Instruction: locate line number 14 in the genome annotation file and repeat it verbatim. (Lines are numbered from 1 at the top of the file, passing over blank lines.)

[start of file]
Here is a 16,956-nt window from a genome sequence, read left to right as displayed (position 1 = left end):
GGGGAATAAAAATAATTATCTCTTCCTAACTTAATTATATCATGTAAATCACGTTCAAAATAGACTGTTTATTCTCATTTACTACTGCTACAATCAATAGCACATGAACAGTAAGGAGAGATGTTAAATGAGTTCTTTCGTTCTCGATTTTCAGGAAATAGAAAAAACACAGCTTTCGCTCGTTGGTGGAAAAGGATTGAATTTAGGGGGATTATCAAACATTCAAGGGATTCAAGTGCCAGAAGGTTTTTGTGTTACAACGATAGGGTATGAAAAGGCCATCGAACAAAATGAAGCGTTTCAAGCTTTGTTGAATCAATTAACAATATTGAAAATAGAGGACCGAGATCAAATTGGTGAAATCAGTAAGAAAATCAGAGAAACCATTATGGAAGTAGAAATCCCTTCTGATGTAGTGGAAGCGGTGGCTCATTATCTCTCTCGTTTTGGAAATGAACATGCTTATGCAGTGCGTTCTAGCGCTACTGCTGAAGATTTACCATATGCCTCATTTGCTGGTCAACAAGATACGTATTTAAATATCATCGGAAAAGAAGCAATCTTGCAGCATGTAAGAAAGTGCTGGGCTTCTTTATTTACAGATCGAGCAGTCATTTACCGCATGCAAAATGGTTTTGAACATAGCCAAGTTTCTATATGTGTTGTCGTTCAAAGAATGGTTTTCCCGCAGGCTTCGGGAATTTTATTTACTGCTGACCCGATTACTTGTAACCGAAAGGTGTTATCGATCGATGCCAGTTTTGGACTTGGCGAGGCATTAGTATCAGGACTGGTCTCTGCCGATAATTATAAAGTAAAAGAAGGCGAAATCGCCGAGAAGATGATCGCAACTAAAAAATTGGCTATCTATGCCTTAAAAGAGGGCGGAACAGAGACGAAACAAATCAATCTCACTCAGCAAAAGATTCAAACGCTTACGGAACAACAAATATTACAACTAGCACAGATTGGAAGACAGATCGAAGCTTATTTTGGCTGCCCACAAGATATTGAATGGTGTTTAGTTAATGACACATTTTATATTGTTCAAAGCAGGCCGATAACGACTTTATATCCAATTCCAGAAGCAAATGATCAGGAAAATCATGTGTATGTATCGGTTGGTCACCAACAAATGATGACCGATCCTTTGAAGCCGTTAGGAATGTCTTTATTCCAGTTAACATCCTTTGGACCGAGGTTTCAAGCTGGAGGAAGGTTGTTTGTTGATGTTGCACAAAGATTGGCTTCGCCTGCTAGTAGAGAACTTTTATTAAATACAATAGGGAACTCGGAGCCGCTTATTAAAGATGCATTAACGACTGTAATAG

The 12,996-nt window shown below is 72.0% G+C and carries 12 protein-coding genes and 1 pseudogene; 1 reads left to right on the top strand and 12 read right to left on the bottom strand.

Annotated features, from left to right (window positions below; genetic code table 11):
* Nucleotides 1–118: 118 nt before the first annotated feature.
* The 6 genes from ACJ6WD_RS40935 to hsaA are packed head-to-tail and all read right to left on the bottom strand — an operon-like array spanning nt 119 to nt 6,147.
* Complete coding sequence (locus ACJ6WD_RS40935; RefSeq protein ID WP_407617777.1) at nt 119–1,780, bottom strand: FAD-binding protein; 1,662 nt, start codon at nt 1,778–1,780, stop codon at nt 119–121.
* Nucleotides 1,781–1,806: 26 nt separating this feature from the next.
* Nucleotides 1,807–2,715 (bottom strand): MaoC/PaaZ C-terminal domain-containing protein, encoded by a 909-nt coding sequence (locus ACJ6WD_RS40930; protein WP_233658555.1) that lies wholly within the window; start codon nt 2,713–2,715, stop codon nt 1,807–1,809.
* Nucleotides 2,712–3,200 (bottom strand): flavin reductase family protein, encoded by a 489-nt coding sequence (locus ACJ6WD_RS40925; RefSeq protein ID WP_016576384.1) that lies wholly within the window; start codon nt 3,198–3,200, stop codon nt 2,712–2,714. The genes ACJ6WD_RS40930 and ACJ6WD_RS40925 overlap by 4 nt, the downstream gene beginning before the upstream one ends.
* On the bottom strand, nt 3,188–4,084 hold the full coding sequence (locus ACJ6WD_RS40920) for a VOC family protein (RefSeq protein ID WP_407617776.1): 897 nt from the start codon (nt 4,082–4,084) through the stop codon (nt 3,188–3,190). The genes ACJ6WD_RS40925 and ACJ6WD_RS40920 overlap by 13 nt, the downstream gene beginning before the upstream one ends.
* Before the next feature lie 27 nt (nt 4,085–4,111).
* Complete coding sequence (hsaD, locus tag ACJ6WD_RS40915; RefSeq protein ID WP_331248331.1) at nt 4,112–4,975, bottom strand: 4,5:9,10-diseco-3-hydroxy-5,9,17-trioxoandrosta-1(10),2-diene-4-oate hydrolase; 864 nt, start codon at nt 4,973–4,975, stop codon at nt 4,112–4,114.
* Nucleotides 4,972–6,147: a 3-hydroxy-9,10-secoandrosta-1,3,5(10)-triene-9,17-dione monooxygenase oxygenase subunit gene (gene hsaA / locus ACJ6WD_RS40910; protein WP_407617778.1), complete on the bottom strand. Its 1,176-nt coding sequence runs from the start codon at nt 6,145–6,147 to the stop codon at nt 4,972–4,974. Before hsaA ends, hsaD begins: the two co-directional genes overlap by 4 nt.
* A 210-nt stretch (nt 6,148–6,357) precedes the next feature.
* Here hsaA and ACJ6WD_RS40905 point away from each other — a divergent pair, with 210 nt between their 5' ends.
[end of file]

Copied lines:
* Nucleotides 4,972–6,147: a 3-hydroxy-9,10-secoandrosta-1,3,5(10)-triene-9,17-dione monooxygenase oxygenase subunit gene (gene hsaA / locus ACJ6WD_RS40910; protein WP_407617778.1), complete on the bottom strand. Its 1,176-nt coding sequence runs from the start codon at nt 6,145–6,147 to the stop codon at nt 4,972–4,974. Before hsaA ends, hsaD begins: the two co-directional genes overlap by 4 nt.